The Ainsworth House was built in 1851 on the high land east of Oregon City for Capt. John C. Ainsworth (1822-1893). Known as Mount Pleasant, the house was probably designed by one of Oregon’s earliest architects, Absalom B. Hallock. Mount Pleasant is regarded as a fine example of the Greek Revival style and is one of the oldest structures in the Portland area.

The Ainsworth House is built of milled lumber with a façade of four columns that form a portico and support a pedimented end gable. A second-story balcony is cantilevered under the portico. The entrance is flanked by tall, shuttered, double-hung windows that extend to the floor. The interior has a typical central hall plan, with a parlor, dining room, and kitchen on the left, and a staircase with a mahogany newel post and railing.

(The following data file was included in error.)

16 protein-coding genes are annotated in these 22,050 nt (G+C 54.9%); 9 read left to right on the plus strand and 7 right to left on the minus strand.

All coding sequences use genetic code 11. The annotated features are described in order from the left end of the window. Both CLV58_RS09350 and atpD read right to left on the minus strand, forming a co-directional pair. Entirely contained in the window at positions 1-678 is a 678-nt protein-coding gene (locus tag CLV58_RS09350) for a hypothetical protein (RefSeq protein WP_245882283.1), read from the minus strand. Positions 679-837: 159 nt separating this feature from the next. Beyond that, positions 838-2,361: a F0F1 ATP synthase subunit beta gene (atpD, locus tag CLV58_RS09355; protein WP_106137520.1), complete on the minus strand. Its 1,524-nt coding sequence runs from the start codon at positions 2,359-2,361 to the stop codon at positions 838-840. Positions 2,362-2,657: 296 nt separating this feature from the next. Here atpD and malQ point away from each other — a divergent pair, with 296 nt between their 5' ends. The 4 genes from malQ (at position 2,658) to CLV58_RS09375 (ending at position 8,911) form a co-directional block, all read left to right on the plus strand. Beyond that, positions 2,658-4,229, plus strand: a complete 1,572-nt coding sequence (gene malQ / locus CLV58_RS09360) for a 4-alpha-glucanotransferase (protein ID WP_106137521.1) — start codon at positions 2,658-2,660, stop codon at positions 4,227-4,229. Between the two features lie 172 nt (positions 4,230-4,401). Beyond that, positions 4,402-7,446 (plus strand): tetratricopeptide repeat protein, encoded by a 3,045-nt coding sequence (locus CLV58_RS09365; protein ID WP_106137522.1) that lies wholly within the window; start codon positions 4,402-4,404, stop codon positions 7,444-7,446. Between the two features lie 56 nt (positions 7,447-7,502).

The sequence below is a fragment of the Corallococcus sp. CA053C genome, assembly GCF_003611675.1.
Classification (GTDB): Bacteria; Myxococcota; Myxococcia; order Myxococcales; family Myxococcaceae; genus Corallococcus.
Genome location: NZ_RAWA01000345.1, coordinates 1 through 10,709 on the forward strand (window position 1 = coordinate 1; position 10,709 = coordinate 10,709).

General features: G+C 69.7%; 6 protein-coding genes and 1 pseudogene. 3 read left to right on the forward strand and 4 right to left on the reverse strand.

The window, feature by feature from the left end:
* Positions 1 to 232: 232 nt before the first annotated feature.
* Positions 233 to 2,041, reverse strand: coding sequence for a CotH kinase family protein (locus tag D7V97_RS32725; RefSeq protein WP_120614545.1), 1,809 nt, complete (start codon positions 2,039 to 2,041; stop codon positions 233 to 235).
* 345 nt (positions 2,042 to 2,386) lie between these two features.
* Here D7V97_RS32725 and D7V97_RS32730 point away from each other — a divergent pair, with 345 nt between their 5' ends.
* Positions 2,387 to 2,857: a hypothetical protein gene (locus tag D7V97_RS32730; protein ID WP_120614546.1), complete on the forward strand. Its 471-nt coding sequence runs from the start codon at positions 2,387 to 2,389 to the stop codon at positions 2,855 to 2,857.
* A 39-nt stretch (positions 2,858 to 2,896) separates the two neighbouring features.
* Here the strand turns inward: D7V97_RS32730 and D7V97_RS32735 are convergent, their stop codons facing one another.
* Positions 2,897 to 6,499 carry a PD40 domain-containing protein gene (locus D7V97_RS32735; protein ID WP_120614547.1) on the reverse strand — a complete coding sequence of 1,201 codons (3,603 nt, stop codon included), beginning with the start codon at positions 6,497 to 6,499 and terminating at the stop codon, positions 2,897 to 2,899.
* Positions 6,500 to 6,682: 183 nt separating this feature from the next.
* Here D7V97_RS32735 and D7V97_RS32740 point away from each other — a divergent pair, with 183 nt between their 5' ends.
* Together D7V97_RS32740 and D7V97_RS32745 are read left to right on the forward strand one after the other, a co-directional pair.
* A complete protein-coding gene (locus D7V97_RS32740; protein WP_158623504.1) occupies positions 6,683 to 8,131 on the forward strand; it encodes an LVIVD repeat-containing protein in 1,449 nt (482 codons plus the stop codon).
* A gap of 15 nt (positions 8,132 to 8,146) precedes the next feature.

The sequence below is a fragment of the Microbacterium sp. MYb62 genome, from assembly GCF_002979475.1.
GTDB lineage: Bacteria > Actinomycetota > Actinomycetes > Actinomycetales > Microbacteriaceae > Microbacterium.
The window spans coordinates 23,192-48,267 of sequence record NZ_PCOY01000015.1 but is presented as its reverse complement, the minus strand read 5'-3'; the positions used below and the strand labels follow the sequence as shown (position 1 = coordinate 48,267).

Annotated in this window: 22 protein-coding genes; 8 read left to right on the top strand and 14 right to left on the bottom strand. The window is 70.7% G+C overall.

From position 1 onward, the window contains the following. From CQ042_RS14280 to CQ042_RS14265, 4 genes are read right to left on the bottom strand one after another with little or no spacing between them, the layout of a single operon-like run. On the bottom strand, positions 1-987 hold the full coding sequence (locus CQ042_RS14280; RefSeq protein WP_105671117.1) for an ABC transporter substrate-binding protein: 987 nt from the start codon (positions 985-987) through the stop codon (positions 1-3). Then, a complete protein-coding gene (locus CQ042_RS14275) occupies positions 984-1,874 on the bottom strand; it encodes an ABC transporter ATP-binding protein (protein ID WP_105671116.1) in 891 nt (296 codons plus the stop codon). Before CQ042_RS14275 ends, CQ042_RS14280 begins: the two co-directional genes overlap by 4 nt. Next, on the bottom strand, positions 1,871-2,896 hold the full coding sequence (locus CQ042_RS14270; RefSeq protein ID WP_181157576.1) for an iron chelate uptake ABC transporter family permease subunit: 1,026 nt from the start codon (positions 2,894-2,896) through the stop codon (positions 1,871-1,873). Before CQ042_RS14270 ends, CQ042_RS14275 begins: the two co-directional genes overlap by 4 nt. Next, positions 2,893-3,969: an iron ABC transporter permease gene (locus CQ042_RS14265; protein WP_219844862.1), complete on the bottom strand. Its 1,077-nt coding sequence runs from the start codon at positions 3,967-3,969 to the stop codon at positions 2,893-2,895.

Mount Pleasant was rescued in the 1960s by Ruth McBride Powers, an early advocate of historic preservation.


Absalom Barrett Hallock
by Patricia Failing

Absalom Barrett Hallock was the first established professional architect in Portland. He designed scores of houses, churches, and civic and commercial buildings, many of the latter with innovative cast iron facades. An enterprising entrepreneur, Hallock also surveyed Oregon cities and patented designs for improving the performance of steam engines. He was elected to the Portland city council various times between 1857 and 1873, served as foreman for the Multnomah Engine Co. beginning in 1858, and was appointed as one of the city’s police commissioners in 1870.

Born and raised in Utica, New York, Hallock was the son of Amelia Barrett and Robert Titus Hallock (1806-1879), a homeopathic physician and leading member of the American spiritualist movement. A.B. Hallock left New York and settled in Oregon in 1850. Two years later he was awarded his first significant architectural commission—to design the Washington County Courthouse in Hillsboro. He and contractor William McMillan established the firm of Hallock & Company in 1852.